What is an Escrow Account?
Escrow. What is it? Well, an escrow is a bird of the genus Corvus, sometimes known as a raven.
Oh, that’s not what an escrow is? Oh, you mean ESCROW!
Basically, escrow is a legal arrangement in which a third party temporarily holds sums money until a particular condition has been met.
In regards to real estate, escrow is typically used for two reasons:
1. To protect a buyer’s good faith deposit or earnest money deposit so the money goes to the right party according to the conditions of the sale
When a buyer submits an offer to purchase a home it’s usually accompanied by an earnest money deposit. This deposit doesn’t go to the seller or the real estate agent, it’s held by a third party escrow agent, in an escrow account to be used toward the eventual transaction.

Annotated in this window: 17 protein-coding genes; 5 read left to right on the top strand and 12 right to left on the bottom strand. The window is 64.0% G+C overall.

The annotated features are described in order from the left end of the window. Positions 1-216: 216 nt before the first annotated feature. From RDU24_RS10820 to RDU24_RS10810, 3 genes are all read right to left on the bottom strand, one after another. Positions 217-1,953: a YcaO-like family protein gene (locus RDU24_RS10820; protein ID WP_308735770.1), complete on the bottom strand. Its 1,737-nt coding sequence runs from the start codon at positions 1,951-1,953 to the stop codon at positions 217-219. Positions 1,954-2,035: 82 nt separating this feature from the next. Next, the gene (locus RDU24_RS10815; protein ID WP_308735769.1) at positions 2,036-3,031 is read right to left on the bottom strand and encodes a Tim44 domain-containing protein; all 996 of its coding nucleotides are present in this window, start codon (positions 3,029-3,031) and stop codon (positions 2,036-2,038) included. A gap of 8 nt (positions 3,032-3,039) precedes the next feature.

2. To hold a homeowner’s funds for taxes and insurance.
Each month, a portion of your mortgage payment will go into your escrow account, and your lender will use the escrow account to pay your taxes and home insurance bills when they are due. This helps the mortgage holder to not have to come up with a lump sum each year for these payments and provides the lender a level of confidence in knowing that your homes taxes and insurance payments are accounted for.
Whether you need to have an escrow account or not can depend on your type of loan and your lender.
Government-backed loan options, like FHA and USDA loans, require an escrow account whereas, some conventional loan lenders can decide if an escrow account is necessary.
Even if an escrow account isn’t necessary, they can still be a good idea. If you don’t use an escrow account, you’ll be responsible for paying property taxes and insurance yourself, so you’ll need to handle budgeting and paying them on time.